"Electric-assisted bicycle" means a bicycle with two or three wheels, a saddle, fully operative pedals for human propulsion, and an electric motor. The electric-assisted bicycle's electric motor must have a power output of no more than one thousand watts, be incapable of propelling the device at a speed of more than twenty miles per hour on level ground, and be incapable of further increasing the speed of the device when human power alone is used to propel the device beyond twenty miles per hour.

If the motor is still on when you exceed 20 mph, then you are in violation of the law. :-)

After all, the State must act to protect you from yourself.

State's too busy enhancing their revenue stream writing speeding tix for cars. Tend not to get harassed riding on the sidewalk when necessary, either, but it mostly depends on the officer's mood like everything else. We take our chances. When was the last time you saw someone get pulled over for tailgating? There's about 3 traffic laws that actually get enforced in my experience, regardless of jurisdiction. Here in Tucson, you're largely under-the-radar unless your on a dewey [vernacular for "DUI-bike": a bicycle with a 2-stroke ICE motor you buy when you lose your license]

btw my motor is in the neighborhood of 600W. Most of the kW motors I see advertised more in the 40mph range, supposedly. Clearly those writing the law have no idea what they are talking about, but what's new? Honestly, things get too interesting above 25 on most of our aging blacktop anyway. Yea infrastrucure. But like passing gear, it's nice to have it when you need it. I had to change out my casette a couple years ago to match the motor to the legs optimally. Now I've got a 10T in 'passing gear'; most bikes seem to come with a 13 or 14T, although maybe that's changed on the 30-speed/10-speed casette setups (I honestly don't know what you do with that many gears anyway, I use about 4 of mine on the flatlands here, and I used to get around just fine on a classic 2x5 speed when I was a teenager in the mountains up north).

Federal law has the speed of a "Bicycle" at 20 mph, but state or local law might have a "Moped"/Scooter at 35 mph, usually with the 50cc restriction, which is <5 horsepower usually (3700ish watts). So if anyone gives you grief tell them you're riding an "electric moped" with well under 50cc equivalent.

"Federal law has the speed of a "Bicycle" at 20 mph, "

Federal law? So much for my example above on something not yet regulated by the Federal government.

Funny. Sorry for the confusion.

Federal law considers an "electrically assisted bicycle" as just a "bicycle" if assist is limited to 20 mph and 750 watts (1 hp). As far as I know you can do 120mph in downhill free-fall on a pure bicycle and still be considered a bicycle.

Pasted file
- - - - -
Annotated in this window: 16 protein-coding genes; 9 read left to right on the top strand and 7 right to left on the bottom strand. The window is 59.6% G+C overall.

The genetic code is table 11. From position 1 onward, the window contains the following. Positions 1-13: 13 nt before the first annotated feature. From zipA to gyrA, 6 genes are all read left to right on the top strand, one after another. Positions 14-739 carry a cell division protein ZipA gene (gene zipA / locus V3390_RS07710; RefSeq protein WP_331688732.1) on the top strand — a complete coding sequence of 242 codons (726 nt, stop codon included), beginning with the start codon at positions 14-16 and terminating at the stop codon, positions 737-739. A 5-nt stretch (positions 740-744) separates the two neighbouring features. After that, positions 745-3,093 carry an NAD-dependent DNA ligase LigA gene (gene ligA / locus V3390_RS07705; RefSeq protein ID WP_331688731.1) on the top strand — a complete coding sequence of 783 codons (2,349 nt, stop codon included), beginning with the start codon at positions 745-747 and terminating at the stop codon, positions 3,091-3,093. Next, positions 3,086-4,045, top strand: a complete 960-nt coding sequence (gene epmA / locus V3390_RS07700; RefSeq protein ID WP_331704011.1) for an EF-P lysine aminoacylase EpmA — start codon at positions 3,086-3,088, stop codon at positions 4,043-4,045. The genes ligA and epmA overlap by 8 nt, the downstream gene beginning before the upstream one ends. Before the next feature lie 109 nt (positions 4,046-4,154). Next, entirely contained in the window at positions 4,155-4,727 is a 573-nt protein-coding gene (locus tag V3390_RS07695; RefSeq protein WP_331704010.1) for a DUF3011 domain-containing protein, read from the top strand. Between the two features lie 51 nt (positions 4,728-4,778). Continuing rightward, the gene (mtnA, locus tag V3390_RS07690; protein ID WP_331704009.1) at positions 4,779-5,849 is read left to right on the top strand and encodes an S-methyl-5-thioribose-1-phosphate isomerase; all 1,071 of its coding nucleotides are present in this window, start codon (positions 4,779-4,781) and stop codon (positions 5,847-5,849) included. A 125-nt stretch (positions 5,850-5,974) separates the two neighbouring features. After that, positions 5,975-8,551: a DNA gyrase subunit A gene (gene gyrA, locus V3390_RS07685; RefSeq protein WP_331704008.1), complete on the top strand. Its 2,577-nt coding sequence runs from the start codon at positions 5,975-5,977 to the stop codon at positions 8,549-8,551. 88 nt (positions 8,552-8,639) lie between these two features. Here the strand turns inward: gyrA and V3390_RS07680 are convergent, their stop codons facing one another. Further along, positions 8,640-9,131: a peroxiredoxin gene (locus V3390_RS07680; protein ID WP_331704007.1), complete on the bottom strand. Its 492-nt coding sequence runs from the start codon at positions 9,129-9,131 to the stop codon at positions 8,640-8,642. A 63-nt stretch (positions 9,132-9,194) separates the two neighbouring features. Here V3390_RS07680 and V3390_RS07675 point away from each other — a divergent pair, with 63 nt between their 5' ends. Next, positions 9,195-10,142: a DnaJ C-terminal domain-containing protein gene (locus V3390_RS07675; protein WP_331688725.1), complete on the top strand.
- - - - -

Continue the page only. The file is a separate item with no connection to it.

I'm still recovering from a feline/bicycle collision, I was probably doing 17mph at the time. The faster you go the greater your risk. Are those speeds really worth it?

Generally not. I was excersizing mine inner American 'mine's bigger' urge, man! I actually had a pair of 'truck nutz' on it for a while, because I thought it was completely hilarious to be of a horsepower mentality about a bicycle surrounded by cars trying to do hockey on my kiester daily - I could make fun of myself, and the SUV drivers at the same time. I'm afraid a coworker emasculated it one day for a joke, so I'm back to meek little me, lol. But really, I've lost 30 pounds, I enjoy pedalling, and biking is just less stressful, even in moderate traffic (I designed my own light, for instance, 4x 5W leds, pulsed front & back). I find a motor gets me over the hump if I have the sniffles, for instance, and when you're riding in a serious wind, it's a godsend.

The point of the new battery, really, is that the LiFePO4 chemistry has a 2000 cycle life (to 80% capacity, I'd guess), vs. Pb-acid, which has a 200 cycle capacity, so even at 5x the price, you're getting a better deal, and I don't have to recycle a battery every 5 years. Also, it's much lighter, and has a huge capacity, so now I'm contemplating regular commutes of 20 mi, for instance if I need to go downtown. 20mi is just a bit much for me myself and I to contemplate w/o some assist most days, and +10mph there makes alot of difference in whether it's realistic to ditch the ICE time-wise.


If you wanted to make the reverse joke, you could string up a pair of 'Mothballs' on it somewhere.

Blind folks might smell you approaching before they heard you!

Where did you get it? -- Thanks

see "desertrat on November 7, 2012 - 5:35pm", below.